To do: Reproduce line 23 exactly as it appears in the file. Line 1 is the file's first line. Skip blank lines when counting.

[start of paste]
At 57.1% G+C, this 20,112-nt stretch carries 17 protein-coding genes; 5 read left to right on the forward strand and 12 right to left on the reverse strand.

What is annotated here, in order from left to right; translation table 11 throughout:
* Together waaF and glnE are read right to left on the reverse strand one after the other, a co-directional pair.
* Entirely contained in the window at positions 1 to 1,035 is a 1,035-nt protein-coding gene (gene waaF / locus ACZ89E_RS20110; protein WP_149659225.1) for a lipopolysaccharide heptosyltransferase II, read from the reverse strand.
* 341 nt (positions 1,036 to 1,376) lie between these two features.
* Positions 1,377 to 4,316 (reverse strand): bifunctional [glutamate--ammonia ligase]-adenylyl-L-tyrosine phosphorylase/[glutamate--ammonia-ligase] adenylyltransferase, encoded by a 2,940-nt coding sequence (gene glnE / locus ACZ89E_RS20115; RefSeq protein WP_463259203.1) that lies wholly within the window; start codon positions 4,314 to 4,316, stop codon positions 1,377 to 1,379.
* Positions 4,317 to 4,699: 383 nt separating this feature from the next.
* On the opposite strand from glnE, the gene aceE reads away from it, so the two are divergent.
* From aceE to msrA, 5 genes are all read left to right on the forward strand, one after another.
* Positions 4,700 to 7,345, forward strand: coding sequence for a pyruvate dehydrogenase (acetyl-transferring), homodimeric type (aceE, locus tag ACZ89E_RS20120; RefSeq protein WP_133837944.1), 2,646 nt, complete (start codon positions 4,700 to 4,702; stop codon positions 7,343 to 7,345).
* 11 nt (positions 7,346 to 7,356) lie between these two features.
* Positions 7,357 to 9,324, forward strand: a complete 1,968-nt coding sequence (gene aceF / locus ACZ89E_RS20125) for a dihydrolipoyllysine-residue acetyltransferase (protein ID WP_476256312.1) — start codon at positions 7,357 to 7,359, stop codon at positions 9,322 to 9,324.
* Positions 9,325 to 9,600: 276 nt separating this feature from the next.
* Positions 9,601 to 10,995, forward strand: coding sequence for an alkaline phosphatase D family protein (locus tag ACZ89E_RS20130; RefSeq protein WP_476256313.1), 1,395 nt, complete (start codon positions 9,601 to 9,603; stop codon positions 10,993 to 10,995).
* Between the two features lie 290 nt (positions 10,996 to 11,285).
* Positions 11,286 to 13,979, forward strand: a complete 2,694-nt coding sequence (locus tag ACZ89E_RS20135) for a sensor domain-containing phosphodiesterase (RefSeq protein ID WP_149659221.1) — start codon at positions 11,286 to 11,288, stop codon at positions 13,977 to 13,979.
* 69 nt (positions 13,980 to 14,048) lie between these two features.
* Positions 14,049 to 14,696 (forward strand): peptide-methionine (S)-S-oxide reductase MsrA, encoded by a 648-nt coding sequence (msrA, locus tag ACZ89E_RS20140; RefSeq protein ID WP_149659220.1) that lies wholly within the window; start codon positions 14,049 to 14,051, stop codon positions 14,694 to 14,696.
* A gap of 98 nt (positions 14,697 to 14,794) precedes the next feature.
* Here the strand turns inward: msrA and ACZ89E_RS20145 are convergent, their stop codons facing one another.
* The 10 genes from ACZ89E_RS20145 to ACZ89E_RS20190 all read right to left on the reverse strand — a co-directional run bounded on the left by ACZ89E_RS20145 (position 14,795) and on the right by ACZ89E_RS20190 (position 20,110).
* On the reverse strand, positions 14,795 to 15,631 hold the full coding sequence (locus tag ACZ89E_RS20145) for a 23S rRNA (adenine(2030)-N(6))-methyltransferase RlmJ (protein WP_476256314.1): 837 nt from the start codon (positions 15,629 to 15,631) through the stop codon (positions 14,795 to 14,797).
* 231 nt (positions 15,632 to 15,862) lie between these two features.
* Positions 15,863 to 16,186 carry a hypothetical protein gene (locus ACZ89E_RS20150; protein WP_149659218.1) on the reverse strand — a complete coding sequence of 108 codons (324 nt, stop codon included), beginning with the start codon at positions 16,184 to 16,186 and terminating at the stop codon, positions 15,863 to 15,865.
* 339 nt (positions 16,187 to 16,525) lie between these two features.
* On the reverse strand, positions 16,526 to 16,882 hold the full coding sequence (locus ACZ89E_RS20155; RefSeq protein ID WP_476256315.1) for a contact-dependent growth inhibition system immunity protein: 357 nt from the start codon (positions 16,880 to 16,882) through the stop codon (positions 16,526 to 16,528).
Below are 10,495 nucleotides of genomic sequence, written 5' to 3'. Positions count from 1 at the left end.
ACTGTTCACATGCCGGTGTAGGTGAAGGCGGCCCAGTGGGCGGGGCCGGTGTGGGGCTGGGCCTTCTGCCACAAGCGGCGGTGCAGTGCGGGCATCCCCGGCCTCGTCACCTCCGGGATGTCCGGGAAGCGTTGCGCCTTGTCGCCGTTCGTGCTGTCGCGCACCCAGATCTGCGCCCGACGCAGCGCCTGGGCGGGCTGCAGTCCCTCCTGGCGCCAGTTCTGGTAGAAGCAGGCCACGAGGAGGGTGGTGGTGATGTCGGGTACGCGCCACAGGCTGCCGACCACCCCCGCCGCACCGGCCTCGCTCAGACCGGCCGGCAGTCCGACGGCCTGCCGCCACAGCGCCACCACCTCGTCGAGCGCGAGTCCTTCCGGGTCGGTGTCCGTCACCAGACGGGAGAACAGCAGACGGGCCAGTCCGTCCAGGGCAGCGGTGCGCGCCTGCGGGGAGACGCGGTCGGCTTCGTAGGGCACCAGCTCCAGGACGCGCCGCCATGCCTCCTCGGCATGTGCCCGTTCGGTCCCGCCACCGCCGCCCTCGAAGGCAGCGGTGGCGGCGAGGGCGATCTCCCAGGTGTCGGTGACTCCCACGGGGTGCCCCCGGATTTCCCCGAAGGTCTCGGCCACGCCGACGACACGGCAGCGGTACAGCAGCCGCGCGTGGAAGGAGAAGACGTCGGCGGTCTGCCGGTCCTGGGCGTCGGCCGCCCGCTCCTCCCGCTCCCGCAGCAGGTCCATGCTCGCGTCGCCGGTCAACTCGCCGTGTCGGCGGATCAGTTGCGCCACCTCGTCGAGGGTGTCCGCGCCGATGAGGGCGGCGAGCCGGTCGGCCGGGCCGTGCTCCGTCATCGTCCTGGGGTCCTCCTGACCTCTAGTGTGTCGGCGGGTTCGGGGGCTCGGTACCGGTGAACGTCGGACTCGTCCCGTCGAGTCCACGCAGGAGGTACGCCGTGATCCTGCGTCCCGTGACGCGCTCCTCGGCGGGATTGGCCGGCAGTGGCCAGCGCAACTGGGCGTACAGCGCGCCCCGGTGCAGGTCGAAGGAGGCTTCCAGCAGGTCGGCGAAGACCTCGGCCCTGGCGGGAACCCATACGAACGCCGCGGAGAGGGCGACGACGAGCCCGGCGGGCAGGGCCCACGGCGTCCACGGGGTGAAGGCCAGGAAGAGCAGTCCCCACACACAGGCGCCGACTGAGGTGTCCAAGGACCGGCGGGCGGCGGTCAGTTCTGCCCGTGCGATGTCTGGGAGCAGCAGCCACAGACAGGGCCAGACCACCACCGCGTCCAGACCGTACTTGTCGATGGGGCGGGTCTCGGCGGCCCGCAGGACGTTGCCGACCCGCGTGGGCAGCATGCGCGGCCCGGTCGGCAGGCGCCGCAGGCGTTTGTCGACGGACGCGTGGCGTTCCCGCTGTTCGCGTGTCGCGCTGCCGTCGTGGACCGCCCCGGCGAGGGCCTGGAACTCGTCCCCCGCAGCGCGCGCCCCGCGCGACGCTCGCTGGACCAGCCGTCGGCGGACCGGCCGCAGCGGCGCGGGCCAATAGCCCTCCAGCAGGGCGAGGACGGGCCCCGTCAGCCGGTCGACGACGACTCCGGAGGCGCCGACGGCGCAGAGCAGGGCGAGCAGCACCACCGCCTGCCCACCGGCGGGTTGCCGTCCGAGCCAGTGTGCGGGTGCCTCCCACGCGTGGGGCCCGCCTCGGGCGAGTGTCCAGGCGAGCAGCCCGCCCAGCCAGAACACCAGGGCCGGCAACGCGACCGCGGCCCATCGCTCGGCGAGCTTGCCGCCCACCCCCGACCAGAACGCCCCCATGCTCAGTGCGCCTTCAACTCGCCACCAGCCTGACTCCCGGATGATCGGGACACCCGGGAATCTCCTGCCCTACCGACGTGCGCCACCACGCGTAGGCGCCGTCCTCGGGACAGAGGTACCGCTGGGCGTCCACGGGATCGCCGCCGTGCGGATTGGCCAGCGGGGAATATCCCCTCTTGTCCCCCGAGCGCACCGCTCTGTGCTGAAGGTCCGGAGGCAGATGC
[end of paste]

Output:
* 231 nt (positions 15,632 to 15,862) lie between these two features.